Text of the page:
New Jersey law allows drivers to make a right turn after stopping at a red light, unless otherwise indicated. However, many U.S. cities are now considering bans or restricting right-on-red in an attempting to curb the high rate of pedestrian and cyclists fatalities increasing across the nation. So far, many municipalities have already tried a litany of infrastructure and policy changes to try and address the growing rate of injuries of deaths among pedestrians.
Right-on-red in 2023
In 2022, the Washington D.C. City Council approved a law against right-on-red for 2025. Chicago has plans for restricting right-on-red, but the mayor’s administration hasn’t provided any specifics as of October 2023. Ann Arbor, Michigan is a popular college town that already bans right turns on red in the downtown area. San Francisco recently held a vote urging the transportation department to endorse and city-wide ban against right-on-red. Denver, Los Angeles and Seattle are also considering bans against right-on-red.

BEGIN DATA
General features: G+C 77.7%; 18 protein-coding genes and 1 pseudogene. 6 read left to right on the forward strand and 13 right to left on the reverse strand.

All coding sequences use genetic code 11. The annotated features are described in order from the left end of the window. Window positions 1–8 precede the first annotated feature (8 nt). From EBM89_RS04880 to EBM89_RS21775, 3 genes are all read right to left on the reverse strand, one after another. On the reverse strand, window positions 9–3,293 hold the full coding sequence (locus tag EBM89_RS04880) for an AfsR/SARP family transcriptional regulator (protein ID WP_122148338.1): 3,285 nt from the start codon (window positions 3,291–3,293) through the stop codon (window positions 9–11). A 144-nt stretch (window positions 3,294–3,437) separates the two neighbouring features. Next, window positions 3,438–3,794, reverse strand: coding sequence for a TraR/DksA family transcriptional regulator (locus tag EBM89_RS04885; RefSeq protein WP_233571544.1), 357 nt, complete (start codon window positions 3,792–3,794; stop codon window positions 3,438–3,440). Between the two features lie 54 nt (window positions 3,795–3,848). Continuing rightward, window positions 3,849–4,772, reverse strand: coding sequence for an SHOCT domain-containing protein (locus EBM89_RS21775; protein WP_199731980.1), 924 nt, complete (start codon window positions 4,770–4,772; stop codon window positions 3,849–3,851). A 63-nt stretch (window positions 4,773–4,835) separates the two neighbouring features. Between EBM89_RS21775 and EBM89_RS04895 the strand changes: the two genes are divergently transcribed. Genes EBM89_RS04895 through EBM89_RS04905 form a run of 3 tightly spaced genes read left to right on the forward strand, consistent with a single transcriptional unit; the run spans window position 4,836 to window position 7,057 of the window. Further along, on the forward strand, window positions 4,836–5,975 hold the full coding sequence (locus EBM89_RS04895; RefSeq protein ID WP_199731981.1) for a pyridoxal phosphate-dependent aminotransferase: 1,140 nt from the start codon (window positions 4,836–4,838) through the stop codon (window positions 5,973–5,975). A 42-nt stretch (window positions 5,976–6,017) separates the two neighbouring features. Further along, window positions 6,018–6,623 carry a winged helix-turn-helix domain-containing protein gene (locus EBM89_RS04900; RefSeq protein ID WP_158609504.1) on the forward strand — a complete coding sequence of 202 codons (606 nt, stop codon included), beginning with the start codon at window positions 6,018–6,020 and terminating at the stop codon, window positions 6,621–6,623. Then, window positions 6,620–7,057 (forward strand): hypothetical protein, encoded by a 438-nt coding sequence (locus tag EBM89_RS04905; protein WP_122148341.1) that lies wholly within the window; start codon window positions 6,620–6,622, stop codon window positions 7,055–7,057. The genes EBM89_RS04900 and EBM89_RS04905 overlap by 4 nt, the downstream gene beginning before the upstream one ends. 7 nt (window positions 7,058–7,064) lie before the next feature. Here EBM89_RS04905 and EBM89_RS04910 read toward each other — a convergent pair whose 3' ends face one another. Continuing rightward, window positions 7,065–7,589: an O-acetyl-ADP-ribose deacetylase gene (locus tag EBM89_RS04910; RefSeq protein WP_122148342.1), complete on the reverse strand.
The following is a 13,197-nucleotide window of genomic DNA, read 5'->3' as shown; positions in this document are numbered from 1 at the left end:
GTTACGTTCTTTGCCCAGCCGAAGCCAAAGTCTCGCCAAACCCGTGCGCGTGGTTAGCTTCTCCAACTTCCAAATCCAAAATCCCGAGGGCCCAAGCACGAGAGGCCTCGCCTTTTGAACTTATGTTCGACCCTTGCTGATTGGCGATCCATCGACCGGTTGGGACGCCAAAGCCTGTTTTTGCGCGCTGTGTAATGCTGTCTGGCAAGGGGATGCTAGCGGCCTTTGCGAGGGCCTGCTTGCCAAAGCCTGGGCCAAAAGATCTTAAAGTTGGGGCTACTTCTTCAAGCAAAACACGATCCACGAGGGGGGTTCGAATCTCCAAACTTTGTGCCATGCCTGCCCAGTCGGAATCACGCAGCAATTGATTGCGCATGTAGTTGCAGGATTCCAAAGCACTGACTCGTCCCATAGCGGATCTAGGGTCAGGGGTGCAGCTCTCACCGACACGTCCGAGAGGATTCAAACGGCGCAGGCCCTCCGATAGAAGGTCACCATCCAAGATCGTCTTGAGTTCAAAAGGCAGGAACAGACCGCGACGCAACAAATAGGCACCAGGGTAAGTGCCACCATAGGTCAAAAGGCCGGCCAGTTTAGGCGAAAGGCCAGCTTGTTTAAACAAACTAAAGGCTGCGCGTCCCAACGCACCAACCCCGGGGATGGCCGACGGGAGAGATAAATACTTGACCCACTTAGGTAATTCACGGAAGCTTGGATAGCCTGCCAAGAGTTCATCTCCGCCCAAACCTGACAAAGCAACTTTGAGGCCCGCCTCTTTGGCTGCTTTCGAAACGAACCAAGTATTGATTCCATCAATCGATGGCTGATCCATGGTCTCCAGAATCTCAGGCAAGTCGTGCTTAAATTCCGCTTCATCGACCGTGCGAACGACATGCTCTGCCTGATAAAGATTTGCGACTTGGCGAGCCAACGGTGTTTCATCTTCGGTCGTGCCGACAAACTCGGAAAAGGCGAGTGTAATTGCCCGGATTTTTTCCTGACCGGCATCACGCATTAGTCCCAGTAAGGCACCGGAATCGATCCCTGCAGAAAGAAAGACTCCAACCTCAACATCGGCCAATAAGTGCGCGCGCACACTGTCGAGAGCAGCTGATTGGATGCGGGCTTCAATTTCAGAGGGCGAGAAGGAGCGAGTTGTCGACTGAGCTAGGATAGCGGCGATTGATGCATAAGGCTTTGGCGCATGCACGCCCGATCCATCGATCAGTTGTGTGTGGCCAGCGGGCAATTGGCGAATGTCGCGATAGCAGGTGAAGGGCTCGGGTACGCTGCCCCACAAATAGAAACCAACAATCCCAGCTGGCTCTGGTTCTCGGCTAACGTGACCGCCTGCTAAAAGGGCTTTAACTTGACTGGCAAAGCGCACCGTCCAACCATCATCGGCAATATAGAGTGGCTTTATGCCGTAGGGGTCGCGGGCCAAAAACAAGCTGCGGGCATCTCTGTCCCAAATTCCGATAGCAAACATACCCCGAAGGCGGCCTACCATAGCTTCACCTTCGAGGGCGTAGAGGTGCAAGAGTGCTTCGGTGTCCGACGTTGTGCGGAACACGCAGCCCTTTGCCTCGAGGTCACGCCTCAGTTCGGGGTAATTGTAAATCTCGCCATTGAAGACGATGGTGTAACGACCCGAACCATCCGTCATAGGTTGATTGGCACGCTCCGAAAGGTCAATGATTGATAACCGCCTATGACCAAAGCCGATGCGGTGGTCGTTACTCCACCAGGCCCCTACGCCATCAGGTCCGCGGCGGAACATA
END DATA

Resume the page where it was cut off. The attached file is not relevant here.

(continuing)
More on right-on-red turns
Unlike most major cities, a right-on-red ban has always been in effect for most of New York City. An executive director of policy for the National Motorists Association believes the assumption that blanket bans against right-on-red will make the streets safer is a fallacy. The NMA found that from 2011 to 2019, motor vehicle accidents involving right-on-red drivers in California only attributed to one pedestrian fatality every two years. The respective fatality rate for cyclists was even lower.
In many cities, banning right-on-red has developed into a contentious struggle between local motorists, safety advocates and policy makers. Some argue that right-on-red penalties may disproportionately effect low-income drivers who cannot afford housing near public transportation. A nation report from the Governors Highway Safety Association determined that over 7,500 pedestrian were struck by vehicles during 2022, the highest total since 1981.